Seagate 7200 RPM 80GB slower than 5400 RPM Maxtor?


L

Larrymoencurly

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Why would 7200 RPM Seagate 80GB Barracuda V model ST380021A drives
be so sluggish compared to other drives I tried, including an 80GB
5400 RPM Maxtor?

I tried:

2 Seagate ST380021A, 7200 RPM 80GB, 2MB buffer, Singapore
1 Seagate ST120026A, 7200 RPM 120GB, 8MB buffer, China
1 Hitachi 7200 RPM 200GB, 8MB buffer
1 Maxtor 5400 RPM 80GB, 2MB buffer

All were imaged identically, each was tested as the only
IDE device in the computer. Two different 80-wire flat
cables were tried. One motherboard was an ECS K7S5A
(SiS 735 chipset), the other an ECS K7VTA3 v. 8 (VIA
KT-333 chipset). The BIOSes were set for both auto
HD mode configuration and set manually to limit the
transfers to ATA 33, 66, or 100. Windows was run with
DMA enabled.

With both 80GB Seagates cause the computers to pause longer
than usual before finishing their booting to Windows, and
once in Windows there was a pause before any files were
opened, but once opened they seemed to be processed at
normal speed. Also with Norton Ghost the copy speed was
about the same as with the other drives, whether the
80GB Seagate was the source or destination drive.

Is there something about the signal timing of the
ST380021A that makes it slightly incompatible with
certain hardware or bus mastering driver software?

Both Seagate's SeaTools and Hitachi's Drive Fitness
Test diagnostics report no problems.



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T

Tod

Which harddrives were tested on which board ?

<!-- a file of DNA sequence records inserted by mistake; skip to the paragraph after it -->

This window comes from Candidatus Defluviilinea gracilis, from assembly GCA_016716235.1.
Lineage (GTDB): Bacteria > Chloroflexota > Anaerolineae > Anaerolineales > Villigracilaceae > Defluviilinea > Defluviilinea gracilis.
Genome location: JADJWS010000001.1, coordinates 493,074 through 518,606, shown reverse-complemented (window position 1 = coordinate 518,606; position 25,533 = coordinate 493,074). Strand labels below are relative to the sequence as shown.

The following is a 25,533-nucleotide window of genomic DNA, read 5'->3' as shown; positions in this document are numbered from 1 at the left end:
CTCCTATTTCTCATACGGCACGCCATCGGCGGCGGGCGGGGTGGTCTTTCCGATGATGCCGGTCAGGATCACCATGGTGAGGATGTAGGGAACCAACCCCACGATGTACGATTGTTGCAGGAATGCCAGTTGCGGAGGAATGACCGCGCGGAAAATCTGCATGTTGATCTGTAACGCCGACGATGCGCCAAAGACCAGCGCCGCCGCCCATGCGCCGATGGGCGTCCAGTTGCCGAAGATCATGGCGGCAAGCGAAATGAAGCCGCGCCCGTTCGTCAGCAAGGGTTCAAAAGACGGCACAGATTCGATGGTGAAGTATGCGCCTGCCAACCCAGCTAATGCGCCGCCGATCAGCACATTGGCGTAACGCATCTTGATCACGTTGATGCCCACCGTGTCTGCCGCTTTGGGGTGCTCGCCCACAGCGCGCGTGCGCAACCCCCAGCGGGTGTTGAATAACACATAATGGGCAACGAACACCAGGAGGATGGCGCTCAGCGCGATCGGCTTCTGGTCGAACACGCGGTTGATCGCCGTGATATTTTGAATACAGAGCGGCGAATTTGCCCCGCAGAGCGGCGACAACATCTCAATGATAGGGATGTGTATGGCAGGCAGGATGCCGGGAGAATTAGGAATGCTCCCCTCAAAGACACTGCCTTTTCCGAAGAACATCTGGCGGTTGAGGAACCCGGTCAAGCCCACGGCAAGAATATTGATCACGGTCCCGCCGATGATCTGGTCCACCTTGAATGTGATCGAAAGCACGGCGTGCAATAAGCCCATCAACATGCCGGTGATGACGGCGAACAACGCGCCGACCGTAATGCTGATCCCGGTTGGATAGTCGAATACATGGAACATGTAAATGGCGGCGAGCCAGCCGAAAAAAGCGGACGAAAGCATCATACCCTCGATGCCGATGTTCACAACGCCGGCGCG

Or were all harddrives tested on all boards

VIA recommends reloading their drivers after any hardware change.
 
P

Peter

**** Post for FREE via your newsreader at post.usenet.com ****

Why would 7200 RPM Seagate 80GB Barracuda V model ST380021A drives
be so sluggish compared to other drives I tried, including an 80GB
5400 RPM Maxtor?

I tried:

2 Seagate ST380021A, 7200 RPM 80GB, 2MB buffer, Singapore
1 Seagate ST120026A, 7200 RPM 120GB, 8MB buffer, China
1 Hitachi 7200 RPM 200GB, 8MB buffer
1 Maxtor 5400 RPM 80GB, 2MB buffer

All were imaged identically, each was tested as the only
IDE device in the computer. Two different 80-wire flat
cables were tried. One motherboard was an ECS K7S5A
(SiS 735 chipset), the other an ECS K7VTA3 v. 8 (VIA
KT-333 chipset). The BIOSes were set for both auto
HD mode configuration and set manually to limit the
transfers to ATA 33, 66, or 100. Windows was run with
DMA enabled.

With both 80GB Seagates cause the computers to pause longer
than usual before finishing their booting to Windows, and
once in Windows there was a pause before any files were
opened, but once opened they seemed to be processed at
normal speed. Also with Norton Ghost the copy speed was
about the same as with the other drives, whether the
80GB Seagate was the source or destination drive.

Is there something about the signal timing of the
ST380021A that makes it slightly incompatible with
certain hardware or bus mastering driver software?

Both Seagate's SeaTools and Hitachi's Drive Fitness
Test diagnostics report no problems.
Try to get hold of a file transfer testing program, such as HDTach.
This will give you some real numbers to make comparisons with.
 
L

larrymoencurly

Which harddrives were tested on which board ?
All HDs were tried on both mobos.
VIA recommends reloading their drivers after any hardware change.
I tried three versions of their 4-in-1 drivers: 4.29, 4.36, and 4.51.
No differences.
 
L

larrymoencurly

Peter said:
Try to get hold of a file transfer testing program, such as HDTach.
This will give you some real numbers to make comparisons with.
I have a feeling it'll show decent numbers because it's only at the
start of a file access that the 80GB Seagates are sluggish.
 
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F

Folkert Rienstra

larrymoencurly said:
Peter said:
I have a feeling it'll show decent numbers because it's only at the
start of a file access that the 80GB Seagates are sluggish.
Then obviously you shouldn't run it. It might hurt your feelings.
 
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